Daf Yomi Nedarim 4
Do you love Judaism? I love Judaism. I love Shabbos. I love going to shul and seeing friends I haven’t seen all week. I love the joy of the davening. I love coming home and blessing my kids, singing Shalom Aleichem, spending time together over a delicious meal. I love the energy of each different festival – packing and delivering mishloach manot, doing the Pesach seder, building a sukkah – it’s all so exciting.
But then you wake up one Shabbos morning. And you just can’t be bothered. Do you really have to go to shul this morning? Sit through a couple of hours of it? Maybe you’ll just stay home and read a book? But even that seems like a drag. I mean, how long can you read for already? There’s still another ten hours of Shabbos to go. . .
The Torah declares, “When a man shall clearly utter a nazirite vow to abstain for G-d. . .”
It was taught in a Beraisa: The Torah connects vows and nazirism. Just like concerning vows, one is liable for desecration or delay, similarly regarding nazirism, one is liable for desecration or delay.
The Gemara asks: How is it possible to delay an oath of nazirism? Once one declares, ‘I vow to be a nazir,’ he is a nazir! If he should then eat grapes, he would be liable!
Rav Acha bar Yaakov answers: One example would be if he made the oath of nazirism in a cemetery.
Why would a person take an oath of spirituality in a cemetery? A cemetery is a place of lifelessness. Sometimes you feel spiritually alive. Other times you feel spiritually distant. The goal is to grasp onto those moments of spiritual inspiration and carry them through the tough times. And when you do feel spiritually low, you need to work to overcome those feelings of hopelessness and the temptation to embrace the lifelessness.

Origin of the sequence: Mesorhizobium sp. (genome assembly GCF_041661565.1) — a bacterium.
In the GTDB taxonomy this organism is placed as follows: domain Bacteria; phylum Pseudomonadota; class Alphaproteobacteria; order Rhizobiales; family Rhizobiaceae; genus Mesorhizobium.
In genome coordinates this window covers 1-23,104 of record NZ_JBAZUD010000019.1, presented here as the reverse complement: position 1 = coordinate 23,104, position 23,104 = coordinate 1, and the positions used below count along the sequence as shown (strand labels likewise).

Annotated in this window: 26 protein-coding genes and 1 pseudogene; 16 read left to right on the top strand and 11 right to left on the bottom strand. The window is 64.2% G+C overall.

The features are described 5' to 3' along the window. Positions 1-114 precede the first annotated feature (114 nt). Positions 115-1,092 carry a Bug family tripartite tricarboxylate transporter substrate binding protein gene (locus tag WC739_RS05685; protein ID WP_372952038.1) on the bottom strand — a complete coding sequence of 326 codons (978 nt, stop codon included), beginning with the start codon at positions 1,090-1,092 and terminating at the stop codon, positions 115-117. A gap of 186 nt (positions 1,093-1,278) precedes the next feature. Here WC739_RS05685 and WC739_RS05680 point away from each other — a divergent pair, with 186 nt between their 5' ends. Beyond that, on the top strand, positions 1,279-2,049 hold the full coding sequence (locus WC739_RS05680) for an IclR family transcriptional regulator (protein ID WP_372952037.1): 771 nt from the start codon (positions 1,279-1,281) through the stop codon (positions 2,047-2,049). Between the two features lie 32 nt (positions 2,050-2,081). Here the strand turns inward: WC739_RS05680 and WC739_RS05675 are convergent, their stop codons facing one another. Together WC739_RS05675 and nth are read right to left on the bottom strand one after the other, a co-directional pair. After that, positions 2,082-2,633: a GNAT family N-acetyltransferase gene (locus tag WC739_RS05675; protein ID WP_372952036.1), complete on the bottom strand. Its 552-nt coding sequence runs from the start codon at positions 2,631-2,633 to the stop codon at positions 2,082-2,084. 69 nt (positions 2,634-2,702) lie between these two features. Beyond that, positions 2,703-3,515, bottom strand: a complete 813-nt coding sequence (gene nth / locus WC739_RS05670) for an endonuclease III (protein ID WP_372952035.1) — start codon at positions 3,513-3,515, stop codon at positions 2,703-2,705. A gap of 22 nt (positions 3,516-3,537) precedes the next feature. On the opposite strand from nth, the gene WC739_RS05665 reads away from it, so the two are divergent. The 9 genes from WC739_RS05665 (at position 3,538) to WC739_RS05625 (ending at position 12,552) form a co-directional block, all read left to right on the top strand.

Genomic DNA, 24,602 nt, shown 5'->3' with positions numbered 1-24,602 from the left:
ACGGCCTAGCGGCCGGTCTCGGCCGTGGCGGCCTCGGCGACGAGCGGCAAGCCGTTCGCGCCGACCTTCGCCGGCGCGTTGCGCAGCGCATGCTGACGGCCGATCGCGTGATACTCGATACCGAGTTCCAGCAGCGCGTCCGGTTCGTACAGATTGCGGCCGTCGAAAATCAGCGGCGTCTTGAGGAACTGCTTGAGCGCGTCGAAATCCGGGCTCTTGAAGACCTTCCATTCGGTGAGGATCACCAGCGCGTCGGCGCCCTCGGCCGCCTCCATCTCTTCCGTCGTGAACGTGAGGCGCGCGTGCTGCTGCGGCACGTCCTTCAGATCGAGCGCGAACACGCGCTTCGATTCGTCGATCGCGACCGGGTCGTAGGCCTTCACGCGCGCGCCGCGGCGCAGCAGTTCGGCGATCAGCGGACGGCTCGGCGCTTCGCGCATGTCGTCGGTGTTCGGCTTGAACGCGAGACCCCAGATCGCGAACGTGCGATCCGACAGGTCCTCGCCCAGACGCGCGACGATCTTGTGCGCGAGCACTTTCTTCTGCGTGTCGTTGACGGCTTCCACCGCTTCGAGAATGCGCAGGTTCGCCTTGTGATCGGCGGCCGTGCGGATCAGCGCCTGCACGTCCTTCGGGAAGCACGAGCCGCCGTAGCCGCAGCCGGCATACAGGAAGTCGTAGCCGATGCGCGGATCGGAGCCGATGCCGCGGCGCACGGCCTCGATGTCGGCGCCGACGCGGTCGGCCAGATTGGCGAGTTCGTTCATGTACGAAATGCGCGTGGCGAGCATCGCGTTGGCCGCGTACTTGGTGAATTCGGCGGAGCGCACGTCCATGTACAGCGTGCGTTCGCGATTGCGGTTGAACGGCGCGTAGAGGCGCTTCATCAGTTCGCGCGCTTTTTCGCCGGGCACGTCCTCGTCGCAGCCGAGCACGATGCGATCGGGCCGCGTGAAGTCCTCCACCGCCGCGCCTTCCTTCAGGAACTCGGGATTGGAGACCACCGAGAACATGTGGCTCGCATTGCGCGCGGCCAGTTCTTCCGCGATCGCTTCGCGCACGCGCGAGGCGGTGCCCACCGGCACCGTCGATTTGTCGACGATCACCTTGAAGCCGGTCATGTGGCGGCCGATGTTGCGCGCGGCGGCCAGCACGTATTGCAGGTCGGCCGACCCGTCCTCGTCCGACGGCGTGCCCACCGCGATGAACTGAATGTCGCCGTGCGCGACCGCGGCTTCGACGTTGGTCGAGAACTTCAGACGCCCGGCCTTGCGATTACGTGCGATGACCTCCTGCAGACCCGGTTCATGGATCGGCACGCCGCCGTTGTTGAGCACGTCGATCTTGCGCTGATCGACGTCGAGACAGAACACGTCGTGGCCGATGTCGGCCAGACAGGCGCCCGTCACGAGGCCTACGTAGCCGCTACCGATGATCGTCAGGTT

That’s why sometimes you feel like jumping out of bed to go to shul. Other times you really couldn’t be bothered. It’s those times – when you’re in the spiritual cemetery – when you need to redouble your efforts to drawn down the Divine flow of energy into your life.
The Kabbalists call these states of mind: mochin d’katnus (psyches of weakness) versus mochin d’gadlus (psyches of power). Neither of these states lasts very long, unless you cultivate them. That means holding onto the feeling of closeness or the feeling of despair, and maintaining it for a longer period than the original moment.
Either of the feelings is possible to maintain and cultivate. You could choose to wallow in your despair and sorrow and become depressed and hopeless. Or you could grab onto that feeling of closeness and spiritual inspiration and use it to carry you through the challenging moments in life.
There is a Chasidic aphorism that says that there is something that is not a mitzvah, but is greater than any mitzvah. And there is something that is not a sin, but is worse than any sin. What are they? Joy and sadness. When you cultivate the feeling of joy within, you will become a source of Divine power and energy. When you wallow in sadness and despair, you open the door to the evil inclination.
Your connection to the Divine flow of energy is like an AC (alternating current). Sometimes you feel like you’re on, sometimes you feel like you’re off. May you merit holding onto those moments of closeness and utilizing them to carry you through the spiritually dark times!